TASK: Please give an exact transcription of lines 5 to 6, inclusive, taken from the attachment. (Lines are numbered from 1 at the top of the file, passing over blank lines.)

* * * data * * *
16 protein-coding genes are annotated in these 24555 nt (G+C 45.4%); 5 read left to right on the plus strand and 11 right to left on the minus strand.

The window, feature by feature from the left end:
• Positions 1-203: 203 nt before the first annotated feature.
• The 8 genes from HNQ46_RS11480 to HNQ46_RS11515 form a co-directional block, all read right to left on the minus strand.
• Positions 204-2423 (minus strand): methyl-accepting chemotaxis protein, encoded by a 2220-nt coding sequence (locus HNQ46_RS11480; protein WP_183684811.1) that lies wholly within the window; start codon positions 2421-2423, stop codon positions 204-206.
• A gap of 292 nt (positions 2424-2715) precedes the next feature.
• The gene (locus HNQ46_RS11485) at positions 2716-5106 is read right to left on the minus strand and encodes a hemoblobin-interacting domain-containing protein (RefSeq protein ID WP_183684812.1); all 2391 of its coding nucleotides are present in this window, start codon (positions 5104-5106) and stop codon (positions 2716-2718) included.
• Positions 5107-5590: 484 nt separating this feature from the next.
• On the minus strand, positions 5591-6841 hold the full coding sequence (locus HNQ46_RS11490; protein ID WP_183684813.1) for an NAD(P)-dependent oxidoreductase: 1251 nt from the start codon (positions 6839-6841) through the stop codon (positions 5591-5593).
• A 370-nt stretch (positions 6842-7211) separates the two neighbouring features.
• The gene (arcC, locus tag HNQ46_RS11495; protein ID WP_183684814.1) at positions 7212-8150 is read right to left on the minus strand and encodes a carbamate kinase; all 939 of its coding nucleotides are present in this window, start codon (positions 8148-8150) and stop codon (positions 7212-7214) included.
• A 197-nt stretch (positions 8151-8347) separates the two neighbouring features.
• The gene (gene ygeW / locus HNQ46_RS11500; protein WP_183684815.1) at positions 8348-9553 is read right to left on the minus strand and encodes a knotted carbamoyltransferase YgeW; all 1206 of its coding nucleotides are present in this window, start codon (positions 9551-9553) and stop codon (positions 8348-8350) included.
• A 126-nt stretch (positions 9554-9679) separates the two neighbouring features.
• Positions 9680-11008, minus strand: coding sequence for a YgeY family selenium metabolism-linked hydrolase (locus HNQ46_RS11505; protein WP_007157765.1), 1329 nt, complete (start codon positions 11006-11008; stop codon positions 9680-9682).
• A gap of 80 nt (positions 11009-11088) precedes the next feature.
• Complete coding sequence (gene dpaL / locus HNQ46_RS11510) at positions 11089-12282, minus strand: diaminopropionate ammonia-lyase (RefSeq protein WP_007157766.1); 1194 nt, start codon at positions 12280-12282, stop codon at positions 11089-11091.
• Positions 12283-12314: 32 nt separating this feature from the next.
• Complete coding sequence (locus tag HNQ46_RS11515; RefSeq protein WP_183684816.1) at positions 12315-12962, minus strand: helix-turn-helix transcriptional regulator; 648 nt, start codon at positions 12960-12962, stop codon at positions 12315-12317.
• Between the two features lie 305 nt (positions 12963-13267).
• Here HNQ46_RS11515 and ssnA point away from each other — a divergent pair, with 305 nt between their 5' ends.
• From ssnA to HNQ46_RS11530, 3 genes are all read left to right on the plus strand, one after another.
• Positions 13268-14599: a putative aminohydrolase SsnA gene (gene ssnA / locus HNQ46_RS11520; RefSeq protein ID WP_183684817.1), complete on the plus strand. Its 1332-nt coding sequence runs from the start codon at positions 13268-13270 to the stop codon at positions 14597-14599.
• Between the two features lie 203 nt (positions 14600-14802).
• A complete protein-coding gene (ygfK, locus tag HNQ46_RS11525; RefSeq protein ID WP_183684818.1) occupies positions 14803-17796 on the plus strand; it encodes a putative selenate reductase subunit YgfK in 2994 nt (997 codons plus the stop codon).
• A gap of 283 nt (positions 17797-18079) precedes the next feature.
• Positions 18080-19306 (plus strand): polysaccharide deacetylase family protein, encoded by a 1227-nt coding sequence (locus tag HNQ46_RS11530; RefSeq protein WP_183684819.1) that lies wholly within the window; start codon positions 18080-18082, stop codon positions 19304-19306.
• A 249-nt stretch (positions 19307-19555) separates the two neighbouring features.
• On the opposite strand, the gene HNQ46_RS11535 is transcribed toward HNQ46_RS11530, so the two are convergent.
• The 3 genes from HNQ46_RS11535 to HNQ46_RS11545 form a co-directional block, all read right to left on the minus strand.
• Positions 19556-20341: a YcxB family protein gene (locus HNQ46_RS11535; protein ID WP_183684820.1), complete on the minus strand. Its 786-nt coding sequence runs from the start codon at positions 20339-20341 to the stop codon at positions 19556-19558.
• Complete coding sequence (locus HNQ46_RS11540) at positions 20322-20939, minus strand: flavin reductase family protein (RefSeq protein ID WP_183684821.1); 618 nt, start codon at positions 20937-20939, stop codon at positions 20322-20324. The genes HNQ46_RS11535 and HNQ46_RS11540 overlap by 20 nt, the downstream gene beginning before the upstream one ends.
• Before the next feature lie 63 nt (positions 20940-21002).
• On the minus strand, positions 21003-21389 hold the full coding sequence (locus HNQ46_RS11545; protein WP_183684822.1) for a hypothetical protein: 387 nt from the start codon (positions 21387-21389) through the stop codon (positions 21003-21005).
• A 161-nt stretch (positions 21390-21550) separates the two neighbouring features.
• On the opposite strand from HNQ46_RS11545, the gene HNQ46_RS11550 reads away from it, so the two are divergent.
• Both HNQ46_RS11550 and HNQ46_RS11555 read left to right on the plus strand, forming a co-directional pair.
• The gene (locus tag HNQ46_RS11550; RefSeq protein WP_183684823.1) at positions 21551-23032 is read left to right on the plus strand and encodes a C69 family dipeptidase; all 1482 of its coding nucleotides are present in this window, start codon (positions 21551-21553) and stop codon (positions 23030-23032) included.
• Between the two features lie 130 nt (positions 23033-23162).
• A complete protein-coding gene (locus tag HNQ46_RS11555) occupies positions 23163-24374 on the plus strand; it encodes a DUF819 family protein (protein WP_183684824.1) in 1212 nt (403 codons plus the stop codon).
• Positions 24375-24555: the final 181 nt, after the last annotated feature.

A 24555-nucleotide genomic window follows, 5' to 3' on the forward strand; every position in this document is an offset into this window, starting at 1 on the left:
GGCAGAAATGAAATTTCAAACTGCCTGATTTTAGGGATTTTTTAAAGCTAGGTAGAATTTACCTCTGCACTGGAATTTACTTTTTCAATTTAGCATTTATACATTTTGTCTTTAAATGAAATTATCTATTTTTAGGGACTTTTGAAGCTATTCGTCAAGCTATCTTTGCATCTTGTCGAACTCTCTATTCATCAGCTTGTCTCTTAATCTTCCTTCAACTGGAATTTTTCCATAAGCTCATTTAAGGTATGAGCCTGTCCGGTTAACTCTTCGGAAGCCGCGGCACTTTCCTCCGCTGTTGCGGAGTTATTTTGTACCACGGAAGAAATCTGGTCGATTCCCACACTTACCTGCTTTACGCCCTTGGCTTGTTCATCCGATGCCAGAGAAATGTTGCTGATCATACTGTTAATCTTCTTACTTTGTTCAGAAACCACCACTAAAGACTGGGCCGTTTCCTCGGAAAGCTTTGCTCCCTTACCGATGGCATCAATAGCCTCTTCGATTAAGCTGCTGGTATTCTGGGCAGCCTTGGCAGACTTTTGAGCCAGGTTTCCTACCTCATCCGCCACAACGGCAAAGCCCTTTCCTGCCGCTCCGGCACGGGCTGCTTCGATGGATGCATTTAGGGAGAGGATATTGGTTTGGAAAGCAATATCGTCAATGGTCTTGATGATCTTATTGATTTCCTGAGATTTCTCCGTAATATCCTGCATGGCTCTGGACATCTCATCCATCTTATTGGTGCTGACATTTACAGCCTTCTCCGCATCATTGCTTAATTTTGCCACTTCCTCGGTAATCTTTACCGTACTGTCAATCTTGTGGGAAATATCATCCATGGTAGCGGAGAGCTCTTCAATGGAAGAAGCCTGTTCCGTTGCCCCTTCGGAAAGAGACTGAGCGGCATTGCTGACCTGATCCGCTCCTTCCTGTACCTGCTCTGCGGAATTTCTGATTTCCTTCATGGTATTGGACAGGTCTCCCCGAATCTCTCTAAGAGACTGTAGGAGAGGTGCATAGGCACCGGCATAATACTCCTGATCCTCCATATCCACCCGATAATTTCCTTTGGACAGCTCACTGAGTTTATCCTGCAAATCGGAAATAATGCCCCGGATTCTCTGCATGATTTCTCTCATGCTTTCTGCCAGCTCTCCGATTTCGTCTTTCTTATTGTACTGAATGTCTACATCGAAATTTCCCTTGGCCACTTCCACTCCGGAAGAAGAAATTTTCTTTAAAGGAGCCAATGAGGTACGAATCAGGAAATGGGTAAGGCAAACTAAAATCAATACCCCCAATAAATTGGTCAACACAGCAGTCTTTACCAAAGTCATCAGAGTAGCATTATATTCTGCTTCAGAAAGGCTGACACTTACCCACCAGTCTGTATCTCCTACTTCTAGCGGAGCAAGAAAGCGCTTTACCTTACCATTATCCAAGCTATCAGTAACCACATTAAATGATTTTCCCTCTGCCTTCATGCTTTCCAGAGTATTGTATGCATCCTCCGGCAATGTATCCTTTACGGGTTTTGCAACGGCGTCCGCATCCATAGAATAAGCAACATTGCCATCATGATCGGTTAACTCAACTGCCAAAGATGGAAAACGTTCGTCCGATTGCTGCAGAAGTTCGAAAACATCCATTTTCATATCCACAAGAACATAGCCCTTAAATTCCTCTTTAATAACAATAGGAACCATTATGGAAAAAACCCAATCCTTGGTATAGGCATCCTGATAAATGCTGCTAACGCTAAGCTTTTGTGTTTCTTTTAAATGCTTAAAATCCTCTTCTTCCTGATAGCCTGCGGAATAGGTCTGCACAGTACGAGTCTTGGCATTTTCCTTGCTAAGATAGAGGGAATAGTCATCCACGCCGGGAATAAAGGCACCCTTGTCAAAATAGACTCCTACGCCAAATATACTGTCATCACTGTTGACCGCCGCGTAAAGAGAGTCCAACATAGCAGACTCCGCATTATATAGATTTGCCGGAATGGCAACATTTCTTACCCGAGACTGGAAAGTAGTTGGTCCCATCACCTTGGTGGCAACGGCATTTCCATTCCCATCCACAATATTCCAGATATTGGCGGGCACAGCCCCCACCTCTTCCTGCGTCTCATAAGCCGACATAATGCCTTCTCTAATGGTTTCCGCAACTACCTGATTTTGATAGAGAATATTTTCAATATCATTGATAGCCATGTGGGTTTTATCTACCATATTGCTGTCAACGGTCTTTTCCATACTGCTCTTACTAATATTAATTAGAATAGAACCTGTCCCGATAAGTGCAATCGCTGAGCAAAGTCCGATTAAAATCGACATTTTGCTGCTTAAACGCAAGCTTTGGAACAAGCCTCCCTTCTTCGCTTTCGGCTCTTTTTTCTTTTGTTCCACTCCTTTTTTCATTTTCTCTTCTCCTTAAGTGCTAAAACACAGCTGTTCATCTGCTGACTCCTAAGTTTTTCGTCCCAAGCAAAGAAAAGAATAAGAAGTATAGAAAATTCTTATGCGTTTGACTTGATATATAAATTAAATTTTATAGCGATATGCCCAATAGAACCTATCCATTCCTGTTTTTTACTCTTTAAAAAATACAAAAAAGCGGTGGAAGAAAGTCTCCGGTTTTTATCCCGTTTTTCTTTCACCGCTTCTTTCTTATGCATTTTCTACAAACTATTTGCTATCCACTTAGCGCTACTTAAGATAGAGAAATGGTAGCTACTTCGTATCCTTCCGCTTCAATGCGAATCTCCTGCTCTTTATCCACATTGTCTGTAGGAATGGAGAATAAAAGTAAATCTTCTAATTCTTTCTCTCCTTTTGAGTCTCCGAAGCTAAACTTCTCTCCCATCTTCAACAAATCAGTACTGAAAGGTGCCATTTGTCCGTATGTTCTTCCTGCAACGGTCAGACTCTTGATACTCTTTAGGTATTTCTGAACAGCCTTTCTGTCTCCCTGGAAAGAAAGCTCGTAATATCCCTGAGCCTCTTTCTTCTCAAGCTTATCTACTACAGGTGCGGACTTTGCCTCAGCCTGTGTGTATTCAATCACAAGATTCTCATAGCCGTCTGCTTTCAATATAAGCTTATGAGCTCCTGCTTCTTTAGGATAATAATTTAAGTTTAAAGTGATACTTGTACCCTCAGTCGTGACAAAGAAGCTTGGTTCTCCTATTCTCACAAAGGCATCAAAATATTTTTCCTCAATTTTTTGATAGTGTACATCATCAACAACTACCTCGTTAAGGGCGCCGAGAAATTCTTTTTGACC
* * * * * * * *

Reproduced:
• Positions 204-2423 (minus strand): methyl-accepting chemotaxis protein, encoded by a 2220-nt coding sequence (locus HNQ46_RS11480; protein WP_183684811.1) that lies wholly within the window; start codon positions 2421-2423, stop codon positions 204-206.
• A gap of 292 nt (positions 2424-2715) precedes the next feature.